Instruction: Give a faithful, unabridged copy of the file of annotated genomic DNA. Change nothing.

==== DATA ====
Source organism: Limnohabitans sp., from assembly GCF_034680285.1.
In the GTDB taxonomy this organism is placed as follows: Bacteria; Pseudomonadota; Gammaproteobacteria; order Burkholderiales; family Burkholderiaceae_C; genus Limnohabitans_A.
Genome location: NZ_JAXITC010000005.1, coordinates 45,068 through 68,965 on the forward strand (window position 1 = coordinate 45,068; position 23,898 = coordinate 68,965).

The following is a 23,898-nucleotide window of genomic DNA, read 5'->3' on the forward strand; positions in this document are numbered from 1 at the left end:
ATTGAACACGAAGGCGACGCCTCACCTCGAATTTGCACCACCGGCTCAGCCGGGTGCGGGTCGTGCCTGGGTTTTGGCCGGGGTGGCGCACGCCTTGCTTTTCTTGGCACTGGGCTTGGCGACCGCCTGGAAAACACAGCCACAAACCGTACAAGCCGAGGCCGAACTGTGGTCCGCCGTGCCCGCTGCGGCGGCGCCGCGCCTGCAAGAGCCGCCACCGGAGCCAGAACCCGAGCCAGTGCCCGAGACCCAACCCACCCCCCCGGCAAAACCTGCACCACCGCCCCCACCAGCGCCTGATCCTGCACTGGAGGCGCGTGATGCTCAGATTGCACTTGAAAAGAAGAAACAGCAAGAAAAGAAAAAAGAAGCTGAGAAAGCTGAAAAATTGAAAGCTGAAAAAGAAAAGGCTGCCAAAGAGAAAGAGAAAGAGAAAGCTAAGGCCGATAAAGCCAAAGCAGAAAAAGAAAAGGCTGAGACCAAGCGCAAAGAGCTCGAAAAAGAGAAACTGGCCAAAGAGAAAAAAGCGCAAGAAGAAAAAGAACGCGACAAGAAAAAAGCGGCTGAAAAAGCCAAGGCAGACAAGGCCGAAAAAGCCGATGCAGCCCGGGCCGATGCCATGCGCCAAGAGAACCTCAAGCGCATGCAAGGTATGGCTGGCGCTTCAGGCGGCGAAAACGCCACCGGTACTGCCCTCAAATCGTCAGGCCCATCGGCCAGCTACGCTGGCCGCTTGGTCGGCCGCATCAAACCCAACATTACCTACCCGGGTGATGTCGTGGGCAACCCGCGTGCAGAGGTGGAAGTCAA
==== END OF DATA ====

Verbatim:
Source organism: Limnohabitans sp., from assembly GCF_034680285.1.
In the GTDB taxonomy this organism is placed as follows: Bacteria; Pseudomonadota; Gammaproteobacteria; order Burkholderiales; family Burkholderiaceae_C; genus Limnohabitans_A.
Genome location: NZ_JAXITC010000005.1, coordinates 45,068 through 68,965 on the forward strand (window position 1 = coordinate 45,068; position 23,898 = coordinate 68,965).

The following is a 23,898-nucleotide window of genomic DNA, read 5'->3' on the forward strand; positions in this document are numbered from 1 at the left end:
ATTGAACACGAAGGCGACGCCTCACCTCGAATTTGCACCACCGGCTCAGCCGGGTGCGGGTCGTGCCTGGGTTTTGGCCGGGGTGGCGCACGCCTTGCTTTTCTTGGCACTGGGCTTGGCGACCGCCTGGAAAACACAGCCACAAACCGTACAAGCCGAGGCCGAACTGTGGTCCGCCGTGCCCGCTGCGGCGGCGCCGCGCCTGCAAGAGCCGCCACCGGAGCCAGAACCCGAGCCAGTGCCCGAGACCCAACCCACCCCCCCGGCAAAACCTGCACCACCGCCCCCACCAGCGCCTGATCCTGCACTGGAGGCGCGTGATGCTCAGATTGCACTTGAAAAGAAGAAACAGCAAGAAAAGAAAAAAGAAGCTGAGAAAGCTGAAAAATTGAAAGCTGAAAAAGAAAAGGCTGCCAAAGAGAAAGAGAAAGAGAAAGCTAAGGCCGATAAAGCCAAAGCAGAAAAAGAAAAGGCTGAGACCAAGCGCAAAGAGCTCGAAAAAGAGAAACTGGCCAAAGAGAAAAAAGCGCAAGAAGAAAAAGAACGCGACAAGAAAAAAGCGGCTGAAAAAGCCAAGGCAGACAAGGCCGAAAAAGCCGATGCAGCCCGGGCCGATGCCATGCGCCAAGAGAACCTCAAGCGCATGCAAGGTATGGCTGGCGCTTCAGGCGGCGAAAACGCCACCGGTACTGCCCTCAAATCGTCAGGCCCATCGGCCAGCTACGCTGGCCGCTTGGTCGGCCGCATCAAACCCAACATTACCTACCCGGGTGATGTCGTGGGCAACCCGCGTGCAGAGGTGGAAGTCAA